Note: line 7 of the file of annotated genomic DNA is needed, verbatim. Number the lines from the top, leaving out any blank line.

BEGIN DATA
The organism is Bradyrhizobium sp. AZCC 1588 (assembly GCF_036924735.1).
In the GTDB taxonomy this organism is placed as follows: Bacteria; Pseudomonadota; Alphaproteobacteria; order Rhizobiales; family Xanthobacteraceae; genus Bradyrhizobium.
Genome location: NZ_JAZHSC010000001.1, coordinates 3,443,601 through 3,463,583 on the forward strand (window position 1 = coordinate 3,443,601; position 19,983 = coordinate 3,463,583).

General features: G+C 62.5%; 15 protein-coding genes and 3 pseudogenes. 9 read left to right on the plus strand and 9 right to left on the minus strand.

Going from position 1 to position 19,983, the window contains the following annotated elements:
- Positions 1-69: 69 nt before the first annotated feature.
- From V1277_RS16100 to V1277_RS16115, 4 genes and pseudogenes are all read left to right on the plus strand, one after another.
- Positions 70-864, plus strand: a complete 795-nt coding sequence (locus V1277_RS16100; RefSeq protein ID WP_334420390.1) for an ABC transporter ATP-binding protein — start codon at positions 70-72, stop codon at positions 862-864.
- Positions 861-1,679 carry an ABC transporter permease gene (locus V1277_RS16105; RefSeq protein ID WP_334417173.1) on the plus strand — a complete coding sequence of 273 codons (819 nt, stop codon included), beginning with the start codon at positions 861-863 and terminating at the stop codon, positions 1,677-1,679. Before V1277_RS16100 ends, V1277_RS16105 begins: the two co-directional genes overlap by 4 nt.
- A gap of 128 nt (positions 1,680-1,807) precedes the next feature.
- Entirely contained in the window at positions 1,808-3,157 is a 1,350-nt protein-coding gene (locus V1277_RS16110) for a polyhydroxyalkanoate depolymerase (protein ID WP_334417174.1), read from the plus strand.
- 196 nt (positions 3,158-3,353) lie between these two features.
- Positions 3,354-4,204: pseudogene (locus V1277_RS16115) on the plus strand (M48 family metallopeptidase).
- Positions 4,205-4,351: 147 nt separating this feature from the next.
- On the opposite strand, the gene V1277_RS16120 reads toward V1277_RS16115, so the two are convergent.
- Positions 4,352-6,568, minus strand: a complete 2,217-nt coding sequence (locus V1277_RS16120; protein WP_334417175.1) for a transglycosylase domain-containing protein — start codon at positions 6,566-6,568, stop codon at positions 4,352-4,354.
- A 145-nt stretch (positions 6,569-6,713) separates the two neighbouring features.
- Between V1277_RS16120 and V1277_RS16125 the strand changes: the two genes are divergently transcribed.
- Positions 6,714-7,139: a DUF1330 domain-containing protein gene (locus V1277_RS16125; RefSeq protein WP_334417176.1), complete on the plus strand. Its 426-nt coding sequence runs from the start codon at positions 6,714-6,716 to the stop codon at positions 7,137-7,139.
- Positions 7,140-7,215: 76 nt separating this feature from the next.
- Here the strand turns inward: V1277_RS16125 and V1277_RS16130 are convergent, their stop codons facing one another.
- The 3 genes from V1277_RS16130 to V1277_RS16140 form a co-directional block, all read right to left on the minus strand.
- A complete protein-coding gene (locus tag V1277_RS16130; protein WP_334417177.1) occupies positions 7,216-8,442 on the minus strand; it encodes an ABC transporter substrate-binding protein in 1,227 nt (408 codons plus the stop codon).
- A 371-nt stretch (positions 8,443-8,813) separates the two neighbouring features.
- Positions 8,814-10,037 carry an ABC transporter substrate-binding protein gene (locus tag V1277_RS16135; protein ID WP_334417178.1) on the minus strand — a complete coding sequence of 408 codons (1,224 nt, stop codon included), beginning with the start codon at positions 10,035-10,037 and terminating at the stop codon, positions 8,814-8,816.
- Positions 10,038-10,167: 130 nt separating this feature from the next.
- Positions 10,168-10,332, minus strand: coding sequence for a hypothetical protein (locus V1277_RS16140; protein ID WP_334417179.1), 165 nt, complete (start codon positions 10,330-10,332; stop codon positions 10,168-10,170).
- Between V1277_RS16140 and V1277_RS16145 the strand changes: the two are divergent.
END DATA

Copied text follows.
- From V1277_RS16100 to V1277_RS16115, 4 genes and pseudogenes are all read left to right on the plus strand, one after another.